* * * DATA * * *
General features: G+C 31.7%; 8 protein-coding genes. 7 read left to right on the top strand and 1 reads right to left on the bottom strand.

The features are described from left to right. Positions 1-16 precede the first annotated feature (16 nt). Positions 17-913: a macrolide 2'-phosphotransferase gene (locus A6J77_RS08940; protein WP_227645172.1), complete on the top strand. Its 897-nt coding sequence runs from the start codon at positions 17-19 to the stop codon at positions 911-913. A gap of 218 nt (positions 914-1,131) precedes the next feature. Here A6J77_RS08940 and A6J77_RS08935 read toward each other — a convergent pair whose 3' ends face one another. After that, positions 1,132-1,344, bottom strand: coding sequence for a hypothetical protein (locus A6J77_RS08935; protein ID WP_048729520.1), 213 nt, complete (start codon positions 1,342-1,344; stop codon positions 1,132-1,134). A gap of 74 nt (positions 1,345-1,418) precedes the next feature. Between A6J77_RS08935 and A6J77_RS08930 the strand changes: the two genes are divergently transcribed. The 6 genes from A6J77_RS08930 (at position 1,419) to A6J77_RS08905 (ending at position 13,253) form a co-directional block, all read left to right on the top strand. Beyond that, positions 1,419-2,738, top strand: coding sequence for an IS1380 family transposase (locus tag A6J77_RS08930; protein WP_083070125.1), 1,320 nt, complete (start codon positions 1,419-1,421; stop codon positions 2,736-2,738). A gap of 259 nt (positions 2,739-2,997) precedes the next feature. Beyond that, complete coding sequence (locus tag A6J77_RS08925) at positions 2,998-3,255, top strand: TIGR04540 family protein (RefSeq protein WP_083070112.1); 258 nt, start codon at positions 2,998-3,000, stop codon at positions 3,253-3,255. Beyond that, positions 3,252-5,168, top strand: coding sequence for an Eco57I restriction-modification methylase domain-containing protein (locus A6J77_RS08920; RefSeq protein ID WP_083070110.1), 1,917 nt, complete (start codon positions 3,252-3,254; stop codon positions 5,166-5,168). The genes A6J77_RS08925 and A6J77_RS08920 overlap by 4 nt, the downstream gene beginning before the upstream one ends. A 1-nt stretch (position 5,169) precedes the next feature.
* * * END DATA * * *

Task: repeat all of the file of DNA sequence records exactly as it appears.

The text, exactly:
General features: G+C 31.7%; 8 protein-coding genes. 7 read left to right on the top strand and 1 reads right to left on the bottom strand.

The features are described from left to right. Positions 1-16 precede the first annotated feature (16 nt). Positions 17-913: a macrolide 2'-phosphotransferase gene (locus A6J77_RS08940; protein WP_227645172.1), complete on the top strand. Its 897-nt coding sequence runs from the start codon at positions 17-19 to the stop codon at positions 911-913. A gap of 218 nt (positions 914-1,131) precedes the next feature. Here A6J77_RS08940 and A6J77_RS08935 read toward each other — a convergent pair whose 3' ends face one another. After that, positions 1,132-1,344, bottom strand: coding sequence for a hypothetical protein (locus A6J77_RS08935; protein ID WP_048729520.1), 213 nt, complete (start codon positions 1,342-1,344; stop codon positions 1,132-1,134). A gap of 74 nt (positions 1,345-1,418) precedes the next feature. Between A6J77_RS08935 and A6J77_RS08930 the strand changes: the two genes are divergently transcribed. The 6 genes from A6J77_RS08930 (at position 1,419) to A6J77_RS08905 (ending at position 13,253) form a co-directional block, all read left to right on the top strand. Beyond that, positions 1,419-2,738, top strand: coding sequence for an IS1380 family transposase (locus tag A6J77_RS08930; protein WP_083070125.1), 1,320 nt, complete (start codon positions 1,419-1,421; stop codon positions 2,736-2,738). A gap of 259 nt (positions 2,739-2,997) precedes the next feature. Beyond that, complete coding sequence (locus tag A6J77_RS08925) at positions 2,998-3,255, top strand: TIGR04540 family protein (RefSeq protein WP_083070112.1); 258 nt, start codon at positions 2,998-3,000, stop codon at positions 3,253-3,255. Beyond that, positions 3,252-5,168, top strand: coding sequence for an Eco57I restriction-modification methylase domain-containing protein (locus A6J77_RS08920; RefSeq protein ID WP_083070110.1), 1,917 nt, complete (start codon positions 3,252-3,254; stop codon positions 5,166-5,168). The genes A6J77_RS08925 and A6J77_RS08920 overlap by 4 nt, the downstream gene beginning before the upstream one ends. A 1-nt stretch (position 5,169) precedes the next feature.